5 August 2016
In this article, we still explain the grammatical structures commonly used in formal written Hebrew, taking the Declaration of Independence of the State of Israel as an example.
Please see the first two parts here and here.
In this page, we translate the third paragraph:
The beginning of the sentence reads:
מִתּוֹךְ mi-toch "out of" (see here comment for more information about תוך and related expressions) in this context can be translated as "Driven by [the connection]".
מָסָרְתִּי masorti "traditional" stems from מָסרֶׁת masoret "tradition". The second kamatz in מָסָרְתִּי, being in a closed syllable, is kamatz katan, pronounced as o, and in vowelless writing is reflected with a ו vav.
מוֹלַדְתָּם molad(e)tam "their homeland" is a form of מוֹלֶדֶת moledet "homeland", which has a root יל״ד and is related to the words such as יֶלֶד yeled "boy", נוֹלַד nolad "was born" and יוֹם הֻלֶּדֶת ~ יום הולדת yom huledet "birthday".
בְּהֲמוֹנָם be-hamonam, from הָמוֹן hamon "a lot", with 3-rd personal plural pronominal suffix, means literally "in their multitude".
מַעְפִּילִים ma'apilim is the plural masculine participle form of לְהַעְפִּיל leha'apil "to climb, to ascend", and in this case is used as a noun, literally "climbers". This refers to those who immigrated, largely fleeing from the Nazi persecution, to the Land of Israel, then part of the British Mandate of Palestine, in violation of the British colonial restrictions.
The whole clandestine immigration movement of that time was correspondingly called הַעְפָּלָה ha'apala, literally "ascension", or עֲלִיָּה בֵּי״ת ~ עלייה ב׳ aliya bet "Aliyah B" (see the Wikipedia page to read more about it).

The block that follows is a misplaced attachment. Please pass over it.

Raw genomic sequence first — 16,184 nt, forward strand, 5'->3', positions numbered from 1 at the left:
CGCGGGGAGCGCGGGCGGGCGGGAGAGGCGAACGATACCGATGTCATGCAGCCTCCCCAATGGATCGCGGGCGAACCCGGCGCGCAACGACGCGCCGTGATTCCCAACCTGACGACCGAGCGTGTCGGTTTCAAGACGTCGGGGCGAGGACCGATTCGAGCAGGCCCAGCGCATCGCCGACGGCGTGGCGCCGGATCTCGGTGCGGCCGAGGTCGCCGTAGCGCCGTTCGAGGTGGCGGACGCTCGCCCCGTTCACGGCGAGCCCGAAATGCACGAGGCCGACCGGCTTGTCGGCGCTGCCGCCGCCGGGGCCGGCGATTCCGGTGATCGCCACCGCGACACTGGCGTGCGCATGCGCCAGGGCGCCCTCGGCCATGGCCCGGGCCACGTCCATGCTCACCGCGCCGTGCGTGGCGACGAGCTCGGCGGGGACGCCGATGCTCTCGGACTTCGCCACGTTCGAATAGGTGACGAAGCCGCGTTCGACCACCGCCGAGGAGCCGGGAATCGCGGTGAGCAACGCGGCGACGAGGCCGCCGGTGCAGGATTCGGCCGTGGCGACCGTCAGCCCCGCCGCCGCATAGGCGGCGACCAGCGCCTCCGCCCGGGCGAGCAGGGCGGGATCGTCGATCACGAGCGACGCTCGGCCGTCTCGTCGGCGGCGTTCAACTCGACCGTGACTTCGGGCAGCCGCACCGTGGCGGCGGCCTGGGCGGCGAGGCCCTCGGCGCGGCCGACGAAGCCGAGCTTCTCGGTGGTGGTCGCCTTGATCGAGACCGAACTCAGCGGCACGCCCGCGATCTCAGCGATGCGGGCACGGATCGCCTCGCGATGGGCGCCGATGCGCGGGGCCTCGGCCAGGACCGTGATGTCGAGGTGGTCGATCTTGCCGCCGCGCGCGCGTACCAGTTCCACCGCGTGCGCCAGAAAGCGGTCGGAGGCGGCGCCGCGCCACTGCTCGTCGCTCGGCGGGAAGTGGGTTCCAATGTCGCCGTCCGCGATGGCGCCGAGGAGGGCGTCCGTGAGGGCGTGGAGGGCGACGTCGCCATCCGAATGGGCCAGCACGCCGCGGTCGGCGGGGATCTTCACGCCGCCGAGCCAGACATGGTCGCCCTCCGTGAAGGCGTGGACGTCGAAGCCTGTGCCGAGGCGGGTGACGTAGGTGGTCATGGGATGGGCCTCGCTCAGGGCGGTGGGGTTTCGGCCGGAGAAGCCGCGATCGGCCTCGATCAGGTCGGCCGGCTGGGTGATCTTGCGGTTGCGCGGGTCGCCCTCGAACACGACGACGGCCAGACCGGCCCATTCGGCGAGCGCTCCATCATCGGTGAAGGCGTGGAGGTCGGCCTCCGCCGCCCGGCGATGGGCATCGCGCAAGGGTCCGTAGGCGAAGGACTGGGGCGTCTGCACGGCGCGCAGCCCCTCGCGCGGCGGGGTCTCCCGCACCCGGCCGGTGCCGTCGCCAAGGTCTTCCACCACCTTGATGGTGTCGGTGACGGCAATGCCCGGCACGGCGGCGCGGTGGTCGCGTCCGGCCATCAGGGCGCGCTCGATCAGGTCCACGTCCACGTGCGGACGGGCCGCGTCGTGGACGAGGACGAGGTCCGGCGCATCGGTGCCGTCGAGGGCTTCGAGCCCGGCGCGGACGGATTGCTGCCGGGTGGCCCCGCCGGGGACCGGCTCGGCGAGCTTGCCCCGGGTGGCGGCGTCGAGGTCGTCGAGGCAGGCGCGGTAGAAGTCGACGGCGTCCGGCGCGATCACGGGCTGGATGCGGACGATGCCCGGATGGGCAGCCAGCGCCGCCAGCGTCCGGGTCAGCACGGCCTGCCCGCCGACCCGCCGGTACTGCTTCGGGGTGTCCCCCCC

This is straightforward.
גָּדֵל וְהוֹלֵךְ gadel ve-holech, literally "growing and going", or, alternatively, הוֹלֵךְ וְגָדֵל holech ve-gadel, is an idiom that means "thriving", "growing".
מְגִנִּים meginim (singular: מֵגֵן megen) is the participle of the verb לְהָגֵן lehagen "to defend", again used as a noun: "defenders". An identically spelled and closely related word is מָגֵן magen "shield", as in מָגֵן דָּוִד magen David "shield of David, star of David".
Note also that the word נְשַׁמּוֹת neshamot "deserts", with the root שמ״ם "to devastate, to destroy", is unrelated to the identically spelled and, in modern Hebrew, identically pronounced word נְשָׁמוֹת neshamot "souls", with the root נש״ם "to breathe".
The word קִדְמָה kidma "progress" is spelled with a yud in the original text – קידמה – to distinguish it from קַדְמָה kadma "front" or הַקְדָּמָה hakdama "introduction, preface".
נָשָֹא נַפְשוֹ nasa nafsho literally "brought its soul" (used with the preposition ל־) means "aspired, strove (for something)".
If anything is missing, unclear or seems wrong, please do not hesitate to ask!
Case Study: Declaration of Independence – Part 1
Case Study: Declaration of Independence – Part 2
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